Finished this job, I cut new windows with a jig saw ~3 mm's outside of the old windows, taped together as a guide. I then took the template old window with the new plexiglass to my router table, where I got a flush cut with the old window.
I then rerouted it with a 45 degree angle, after reading that Sika 295 UV (one of maybe 2 caulks rated for plexiglass) wanted a large bead (I think it was 3/8") to account for expansion and contraction. I figured that the 45 degree angle would buy me a larger bead, as the old gasket was <1/8" think, while maintaining the size and most of the strength. The sika 295 requires a primer, which I applied in two coats, because even after sanding it was tricky to get it to bind much to the plexiglass.
You can see the 45 degree and the thin primer running over the edge onto the paper still protecting the body of the plexiglass.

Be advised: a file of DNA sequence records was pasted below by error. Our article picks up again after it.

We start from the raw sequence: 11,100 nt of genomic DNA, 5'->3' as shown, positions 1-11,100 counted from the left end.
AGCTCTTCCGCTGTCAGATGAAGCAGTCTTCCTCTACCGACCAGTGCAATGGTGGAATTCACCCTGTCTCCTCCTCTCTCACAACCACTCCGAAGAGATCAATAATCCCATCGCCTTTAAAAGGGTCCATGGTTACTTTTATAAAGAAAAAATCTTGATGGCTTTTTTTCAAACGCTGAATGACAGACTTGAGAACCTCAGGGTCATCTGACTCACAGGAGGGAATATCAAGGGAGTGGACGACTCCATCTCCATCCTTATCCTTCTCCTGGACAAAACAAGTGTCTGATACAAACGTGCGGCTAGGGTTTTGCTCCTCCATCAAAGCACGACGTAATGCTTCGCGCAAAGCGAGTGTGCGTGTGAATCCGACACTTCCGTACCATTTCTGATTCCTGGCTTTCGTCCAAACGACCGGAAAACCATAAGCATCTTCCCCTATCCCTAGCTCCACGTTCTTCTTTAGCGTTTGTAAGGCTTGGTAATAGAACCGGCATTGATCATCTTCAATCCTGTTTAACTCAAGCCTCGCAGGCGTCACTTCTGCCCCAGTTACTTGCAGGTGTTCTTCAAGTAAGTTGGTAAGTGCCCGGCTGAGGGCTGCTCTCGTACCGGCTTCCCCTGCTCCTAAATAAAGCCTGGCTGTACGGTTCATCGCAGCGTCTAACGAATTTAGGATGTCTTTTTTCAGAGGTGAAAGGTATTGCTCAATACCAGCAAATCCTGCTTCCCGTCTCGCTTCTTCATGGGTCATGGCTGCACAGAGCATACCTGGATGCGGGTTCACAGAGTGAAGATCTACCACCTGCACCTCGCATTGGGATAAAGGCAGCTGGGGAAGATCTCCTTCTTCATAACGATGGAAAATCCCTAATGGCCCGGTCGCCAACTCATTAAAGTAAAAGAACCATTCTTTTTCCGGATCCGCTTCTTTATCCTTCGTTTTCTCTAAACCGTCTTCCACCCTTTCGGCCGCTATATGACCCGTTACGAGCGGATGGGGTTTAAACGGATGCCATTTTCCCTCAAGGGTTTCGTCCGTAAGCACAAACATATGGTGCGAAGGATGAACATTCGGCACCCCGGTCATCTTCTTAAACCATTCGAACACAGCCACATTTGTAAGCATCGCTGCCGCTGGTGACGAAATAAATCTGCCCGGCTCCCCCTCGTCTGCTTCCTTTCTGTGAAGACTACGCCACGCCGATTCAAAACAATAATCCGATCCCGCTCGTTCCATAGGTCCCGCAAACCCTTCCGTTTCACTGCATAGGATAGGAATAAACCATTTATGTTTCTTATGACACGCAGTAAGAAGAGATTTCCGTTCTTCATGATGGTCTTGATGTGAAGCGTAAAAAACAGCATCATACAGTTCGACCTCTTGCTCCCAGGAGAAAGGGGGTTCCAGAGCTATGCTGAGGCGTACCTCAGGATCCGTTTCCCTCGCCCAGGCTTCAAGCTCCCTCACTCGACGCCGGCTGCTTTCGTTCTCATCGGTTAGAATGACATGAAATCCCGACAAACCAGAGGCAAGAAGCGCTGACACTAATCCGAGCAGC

After that I used a massive amount of 295, wiping up the excess. It took me too long to realize I should have had the frames taped to protect them from the primer and caulk, so my first one was a lot uglier. Lastly, I used 1/8" butyl tape between the frames and the body, secured with same back side of the frame as is originally present.
If I was to do it again, I'd strongly consider cutting slightly bigger windows and doing a flush on body type design thats more popular these days. I say that because these frames still look ugly and have some corrosion on the aluminum since they are approaching 50 years old. Either way, my boat is much much more dry since I did it.
I'll try to find more photos, I know I took them, hopefully they are on my work computer.